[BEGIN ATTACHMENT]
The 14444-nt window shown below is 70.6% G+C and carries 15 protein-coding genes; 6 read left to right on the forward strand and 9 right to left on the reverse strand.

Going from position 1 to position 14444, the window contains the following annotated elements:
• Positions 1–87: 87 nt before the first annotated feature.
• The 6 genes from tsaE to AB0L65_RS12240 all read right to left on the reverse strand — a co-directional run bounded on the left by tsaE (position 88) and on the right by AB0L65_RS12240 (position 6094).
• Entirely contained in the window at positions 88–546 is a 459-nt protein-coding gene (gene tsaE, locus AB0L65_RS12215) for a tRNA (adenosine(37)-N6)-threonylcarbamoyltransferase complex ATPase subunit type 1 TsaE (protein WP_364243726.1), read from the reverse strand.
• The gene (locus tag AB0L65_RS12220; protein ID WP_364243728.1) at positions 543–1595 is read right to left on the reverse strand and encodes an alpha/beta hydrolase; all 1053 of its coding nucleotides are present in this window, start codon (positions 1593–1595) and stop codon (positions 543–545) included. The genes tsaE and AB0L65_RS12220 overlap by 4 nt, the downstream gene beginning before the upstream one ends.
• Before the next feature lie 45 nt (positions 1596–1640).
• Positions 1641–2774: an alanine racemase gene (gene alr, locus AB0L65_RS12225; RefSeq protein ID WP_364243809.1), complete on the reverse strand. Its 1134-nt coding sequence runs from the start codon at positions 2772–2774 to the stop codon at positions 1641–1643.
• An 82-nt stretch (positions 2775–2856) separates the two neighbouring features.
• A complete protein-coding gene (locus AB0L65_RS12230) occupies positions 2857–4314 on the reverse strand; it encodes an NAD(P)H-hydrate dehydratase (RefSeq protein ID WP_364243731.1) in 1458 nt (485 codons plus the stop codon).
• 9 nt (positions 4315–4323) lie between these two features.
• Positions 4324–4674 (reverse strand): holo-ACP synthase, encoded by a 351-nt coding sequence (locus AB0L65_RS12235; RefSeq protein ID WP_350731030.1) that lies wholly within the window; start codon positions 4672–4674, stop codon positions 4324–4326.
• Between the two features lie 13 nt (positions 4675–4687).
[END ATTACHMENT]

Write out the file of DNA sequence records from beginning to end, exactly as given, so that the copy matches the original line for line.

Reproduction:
The 14444-nt window shown below is 70.6% G+C and carries 15 protein-coding genes; 6 read left to right on the forward strand and 9 right to left on the reverse strand.

Going from position 1 to position 14444, the window contains the following annotated elements:
• Positions 1–87: 87 nt before the first annotated feature.
• The 6 genes from tsaE to AB0L65_RS12240 all read right to left on the reverse strand — a co-directional run bounded on the left by tsaE (position 88) and on the right by AB0L65_RS12240 (position 6094).
• Entirely contained in the window at positions 88–546 is a 459-nt protein-coding gene (gene tsaE, locus AB0L65_RS12215) for a tRNA (adenosine(37)-N6)-threonylcarbamoyltransferase complex ATPase subunit type 1 TsaE (protein WP_364243726.1), read from the reverse strand.
• The gene (locus tag AB0L65_RS12220; protein ID WP_364243728.1) at positions 543–1595 is read right to left on the reverse strand and encodes an alpha/beta hydrolase; all 1053 of its coding nucleotides are present in this window, start codon (positions 1593–1595) and stop codon (positions 543–545) included. The genes tsaE and AB0L65_RS12220 overlap by 4 nt, the downstream gene beginning before the upstream one ends.
• Before the next feature lie 45 nt (positions 1596–1640).
• Positions 1641–2774: an alanine racemase gene (gene alr, locus AB0L65_RS12225; RefSeq protein ID WP_364243809.1), complete on the reverse strand. Its 1134-nt coding sequence runs from the start codon at positions 2772–2774 to the stop codon at positions 1641–1643.
• An 82-nt stretch (positions 2775–2856) separates the two neighbouring features.
• A complete protein-coding gene (locus AB0L65_RS12230) occupies positions 2857–4314 on the reverse strand; it encodes an NAD(P)H-hydrate dehydratase (RefSeq protein ID WP_364243731.1) in 1458 nt (485 codons plus the stop codon).
• 9 nt (positions 4315–4323) lie between these two features.
• Positions 4324–4674 (reverse strand): holo-ACP synthase, encoded by a 351-nt coding sequence (locus AB0L65_RS12235; RefSeq protein ID WP_350731030.1) that lies wholly within the window; start codon positions 4672–4674, stop codon positions 4324–4326.
• Between the two features lie 13 nt (positions 4675–4687).